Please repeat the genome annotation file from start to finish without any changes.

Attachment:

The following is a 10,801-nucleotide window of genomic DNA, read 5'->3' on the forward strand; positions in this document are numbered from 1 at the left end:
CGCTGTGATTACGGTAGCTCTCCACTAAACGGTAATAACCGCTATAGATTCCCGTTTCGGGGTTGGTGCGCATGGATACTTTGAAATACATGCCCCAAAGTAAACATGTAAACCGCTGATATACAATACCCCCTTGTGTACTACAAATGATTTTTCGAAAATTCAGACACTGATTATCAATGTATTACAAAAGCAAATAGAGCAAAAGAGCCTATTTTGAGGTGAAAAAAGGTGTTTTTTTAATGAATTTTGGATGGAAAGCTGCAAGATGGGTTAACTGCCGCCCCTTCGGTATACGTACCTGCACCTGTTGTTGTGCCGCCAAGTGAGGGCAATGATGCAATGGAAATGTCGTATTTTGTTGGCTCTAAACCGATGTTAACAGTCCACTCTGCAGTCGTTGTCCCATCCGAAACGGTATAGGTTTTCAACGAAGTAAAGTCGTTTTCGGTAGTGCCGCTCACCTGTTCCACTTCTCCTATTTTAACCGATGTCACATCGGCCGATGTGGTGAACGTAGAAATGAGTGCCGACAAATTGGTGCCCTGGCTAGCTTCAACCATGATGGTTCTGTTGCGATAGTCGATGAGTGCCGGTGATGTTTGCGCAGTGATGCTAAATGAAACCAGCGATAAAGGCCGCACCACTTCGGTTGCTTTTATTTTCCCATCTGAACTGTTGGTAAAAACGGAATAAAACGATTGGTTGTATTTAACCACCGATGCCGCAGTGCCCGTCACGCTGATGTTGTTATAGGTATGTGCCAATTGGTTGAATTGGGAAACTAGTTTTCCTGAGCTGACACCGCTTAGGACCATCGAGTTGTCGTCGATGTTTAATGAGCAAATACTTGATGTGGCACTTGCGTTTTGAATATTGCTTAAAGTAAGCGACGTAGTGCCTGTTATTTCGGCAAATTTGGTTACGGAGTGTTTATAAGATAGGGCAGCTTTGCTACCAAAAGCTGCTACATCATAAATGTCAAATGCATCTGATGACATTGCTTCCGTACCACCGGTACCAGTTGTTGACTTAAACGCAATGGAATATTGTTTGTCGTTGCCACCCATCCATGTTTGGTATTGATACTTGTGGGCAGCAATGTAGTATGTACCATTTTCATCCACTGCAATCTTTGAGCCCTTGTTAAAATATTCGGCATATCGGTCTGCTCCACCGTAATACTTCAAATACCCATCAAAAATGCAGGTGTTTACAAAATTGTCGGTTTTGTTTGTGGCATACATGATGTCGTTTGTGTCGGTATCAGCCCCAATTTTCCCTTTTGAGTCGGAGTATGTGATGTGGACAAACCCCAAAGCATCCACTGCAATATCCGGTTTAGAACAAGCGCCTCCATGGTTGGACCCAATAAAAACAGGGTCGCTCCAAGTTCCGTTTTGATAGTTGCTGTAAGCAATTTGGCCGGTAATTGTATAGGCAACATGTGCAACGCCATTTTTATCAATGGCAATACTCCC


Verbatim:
The following is a 10,801-nucleotide window of genomic DNA, read 5'->3' on the forward strand; positions in this document are numbered from 1 at the left end:
CGCTGTGATTACGGTAGCTCTCCACTAAACGGTAATAACCGCTATAGATTCCCGTTTCGGGGTTGGTGCGCATGGATACTTTGAAATACATGCCCCAAAGTAAACATGTAAACCGCTGATATACAATACCCCCTTGTGTACTACAAATGATTTTTCGAAAATTCAGACACTGATTATCAATGTATTACAAAAGCAAATAGAGCAAAAGAGCCTATTTTGAGGTGAAAAAAGGTGTTTTTTTAATGAATTTTGGATGGAAAGCTGCAAGATGGGTTAACTGCCGCCCCTTCGGTATACGTACCTGCACCTGTTGTTGTGCCGCCAAGTGAGGGCAATGATGCAATGGAAATGTCGTATTTTGTTGGCTCTAAACCGATGTTAACAGTCCACTCTGCAGTCGTTGTCCCATCCGAAACGGTATAGGTTTTCAACGAAGTAAAGTCGTTTTCGGTAGTGCCGCTCACCTGTTCCACTTCTCCTATTTTAACCGATGTCACATCGGCCGATGTGGTGAACGTAGAAATGAGTGCCGACAAATTGGTGCCCTGGCTAGCTTCAACCATGATGGTTCTGTTGCGATAGTCGATGAGTGCCGGTGATGTTTGCGCAGTGATGCTAAATGAAACCAGCGATAAAGGCCGCACCACTTCGGTTGCTTTTATTTTCCCATCTGAACTGTTGGTAAAAACGGAATAAAACGATTGGTTGTATTTAACCACCGATGCCGCAGTGCCCGTCACGCTGATGTTGTTATAGGTATGTGCCAATTGGTTGAATTGGGAAACTAGTTTTCCTGAGCTGACACCGCTTAGGACCATCGAGTTGTCGTCGATGTTTAATGAGCAAATACTTGATGTGGCACTTGCGTTTTGAATATTGCTTAAAGTAAGCGACGTAGTGCCTGTTATTTCGGCAAATTTGGTTACGGAGTGTTTATAAGATAGGGCAGCTTTGCTACCAAAAGCTGCTACATCATAAATGTCAAATGCATCTGATGACATTGCTTCCGTACCACCGGTACCAGTTGTTGACTTAAACGCAATGGAATATTGTTTGTCGTTGCCACCCATCCATGTTTGGTATTGATACTTGTGGGCAGCAATGTAGTATGTACCATTTTCATCCACTGCAATCTTTGAGCCCTTGTTAAAATATTCGGCATATCGGTCTGCTCCACCGTAATACTTCAAATACCCATCAAAAATGCAGGTGTTTACAAAATTGTCGGTTTTGTTTGTGGCATACATGATGTCGTTTGTGTCGGTATCAGCCCCAATTTTCCCTTTTGAGTCGGAGTATGTGATGTGGACAAACCCCAAAGCATCCACTGCAATATCCGGTTTAGAACAAGCGCCTCCATGGTTGGACCCAATAAAAACAGGGTCGCTCCAAGTTCCGTTTTGATAGTTGCTGTAAGCAATTTGGCCGGTAATTGTATAGGCAACATGTGCAACGCCATTTTTATCAATGGCAATACTCCC